The many worlds of jumps racing: thoroughbreds, conflicting values and media discourse (16928)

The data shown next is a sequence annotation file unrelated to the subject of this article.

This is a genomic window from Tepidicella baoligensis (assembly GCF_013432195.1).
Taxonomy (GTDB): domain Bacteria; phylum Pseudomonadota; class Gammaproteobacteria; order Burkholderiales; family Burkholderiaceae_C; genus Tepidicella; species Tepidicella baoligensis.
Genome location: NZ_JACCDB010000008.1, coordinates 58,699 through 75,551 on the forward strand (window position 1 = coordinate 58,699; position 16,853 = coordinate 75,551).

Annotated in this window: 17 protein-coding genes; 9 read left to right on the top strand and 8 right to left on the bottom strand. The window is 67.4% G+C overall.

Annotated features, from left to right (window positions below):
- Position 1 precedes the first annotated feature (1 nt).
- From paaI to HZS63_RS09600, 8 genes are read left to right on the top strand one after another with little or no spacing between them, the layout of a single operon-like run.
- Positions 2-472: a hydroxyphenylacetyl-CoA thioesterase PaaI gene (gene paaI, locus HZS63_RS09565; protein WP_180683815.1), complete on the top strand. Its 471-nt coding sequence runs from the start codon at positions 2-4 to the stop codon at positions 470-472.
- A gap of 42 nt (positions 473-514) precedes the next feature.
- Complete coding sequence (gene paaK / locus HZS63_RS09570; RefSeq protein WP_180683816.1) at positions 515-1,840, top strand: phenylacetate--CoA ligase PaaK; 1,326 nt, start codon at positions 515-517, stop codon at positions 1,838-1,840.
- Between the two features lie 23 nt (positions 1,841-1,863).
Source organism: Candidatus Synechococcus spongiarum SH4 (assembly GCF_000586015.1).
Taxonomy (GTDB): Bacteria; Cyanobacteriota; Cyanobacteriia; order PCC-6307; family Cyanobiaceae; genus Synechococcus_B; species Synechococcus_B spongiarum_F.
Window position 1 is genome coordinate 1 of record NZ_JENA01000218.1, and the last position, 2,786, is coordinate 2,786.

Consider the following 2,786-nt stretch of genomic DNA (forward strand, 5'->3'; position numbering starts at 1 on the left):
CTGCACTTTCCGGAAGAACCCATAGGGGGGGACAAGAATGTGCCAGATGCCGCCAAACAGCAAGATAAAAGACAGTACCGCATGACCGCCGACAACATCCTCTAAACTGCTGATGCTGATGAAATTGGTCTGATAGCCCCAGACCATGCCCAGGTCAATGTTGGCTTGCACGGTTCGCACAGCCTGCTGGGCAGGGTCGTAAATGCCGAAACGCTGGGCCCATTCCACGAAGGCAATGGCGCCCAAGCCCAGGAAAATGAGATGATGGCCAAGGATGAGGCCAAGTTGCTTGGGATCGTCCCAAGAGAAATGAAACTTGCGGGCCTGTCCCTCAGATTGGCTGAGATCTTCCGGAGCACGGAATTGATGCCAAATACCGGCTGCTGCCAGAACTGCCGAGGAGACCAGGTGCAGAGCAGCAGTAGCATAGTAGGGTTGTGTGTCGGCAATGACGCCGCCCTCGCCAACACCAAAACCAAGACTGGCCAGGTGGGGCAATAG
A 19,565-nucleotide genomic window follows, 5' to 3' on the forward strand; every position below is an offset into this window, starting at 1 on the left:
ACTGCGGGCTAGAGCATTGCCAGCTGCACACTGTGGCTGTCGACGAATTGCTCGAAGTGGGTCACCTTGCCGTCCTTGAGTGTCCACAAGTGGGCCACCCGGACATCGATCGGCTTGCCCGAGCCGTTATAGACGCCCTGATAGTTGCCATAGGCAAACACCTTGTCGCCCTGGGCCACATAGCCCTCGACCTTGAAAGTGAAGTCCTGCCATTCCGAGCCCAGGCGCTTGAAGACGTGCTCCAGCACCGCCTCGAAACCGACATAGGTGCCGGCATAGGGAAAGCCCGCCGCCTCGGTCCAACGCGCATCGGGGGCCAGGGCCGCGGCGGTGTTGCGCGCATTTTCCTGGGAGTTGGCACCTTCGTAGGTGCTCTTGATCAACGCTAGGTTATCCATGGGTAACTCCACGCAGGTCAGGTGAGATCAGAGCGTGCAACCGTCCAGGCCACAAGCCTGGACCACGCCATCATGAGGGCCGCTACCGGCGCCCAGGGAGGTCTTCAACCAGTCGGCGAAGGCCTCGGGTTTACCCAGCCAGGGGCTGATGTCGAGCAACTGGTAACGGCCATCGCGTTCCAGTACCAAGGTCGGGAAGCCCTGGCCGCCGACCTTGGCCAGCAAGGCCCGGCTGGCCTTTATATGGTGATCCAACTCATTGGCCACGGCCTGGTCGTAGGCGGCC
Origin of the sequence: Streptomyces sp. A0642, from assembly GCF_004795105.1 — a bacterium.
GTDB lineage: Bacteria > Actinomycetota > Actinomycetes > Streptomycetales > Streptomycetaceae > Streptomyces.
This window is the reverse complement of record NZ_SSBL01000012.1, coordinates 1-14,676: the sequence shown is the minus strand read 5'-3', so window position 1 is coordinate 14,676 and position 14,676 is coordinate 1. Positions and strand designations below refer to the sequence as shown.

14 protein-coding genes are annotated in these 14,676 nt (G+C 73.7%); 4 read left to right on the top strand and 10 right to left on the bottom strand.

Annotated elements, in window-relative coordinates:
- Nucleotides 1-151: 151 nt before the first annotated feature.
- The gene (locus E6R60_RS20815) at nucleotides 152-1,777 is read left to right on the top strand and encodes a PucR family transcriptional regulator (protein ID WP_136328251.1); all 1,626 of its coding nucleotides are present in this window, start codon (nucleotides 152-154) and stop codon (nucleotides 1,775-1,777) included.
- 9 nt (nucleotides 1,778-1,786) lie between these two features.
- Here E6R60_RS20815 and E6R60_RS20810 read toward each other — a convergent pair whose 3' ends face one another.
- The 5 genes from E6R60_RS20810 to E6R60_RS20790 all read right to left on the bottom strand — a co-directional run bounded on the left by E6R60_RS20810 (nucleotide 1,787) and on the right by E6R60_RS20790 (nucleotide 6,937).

‘Jumps racing’ (steeplechasing and hurdling) has long been a source of public controversy about animal welfare in Australia, and is now conducted only in Victoria and South Australia. Drawing together questions about sport, gambling and rural lives with analysis of human-horse relations, debate about jumps racing reveals much about the shifting terms of ethical debate, the interplay of tradition and change and the role of media in communicating value conflict. This presentation extends a previous study of the diverse frames with which Australian print media represent jumps racing. Focussed on 2008 and 2009, the initial study captured the peak period of equine fatalities when jumps racing seemed on the cusp of collapse due to public and political opposition. The current research focuses on 2012 and 2013, a period that proponents of jumps racing characterise as one of resurgence. A sample of regional and national print media sources is analysed to identify how this resurgence is interpreted and communicated, and to compare and contrast the two periods. The findings concentrate on ways in which media representations of horse lives and deaths shape and are shaped by broader public engagement with issues of animal welfare.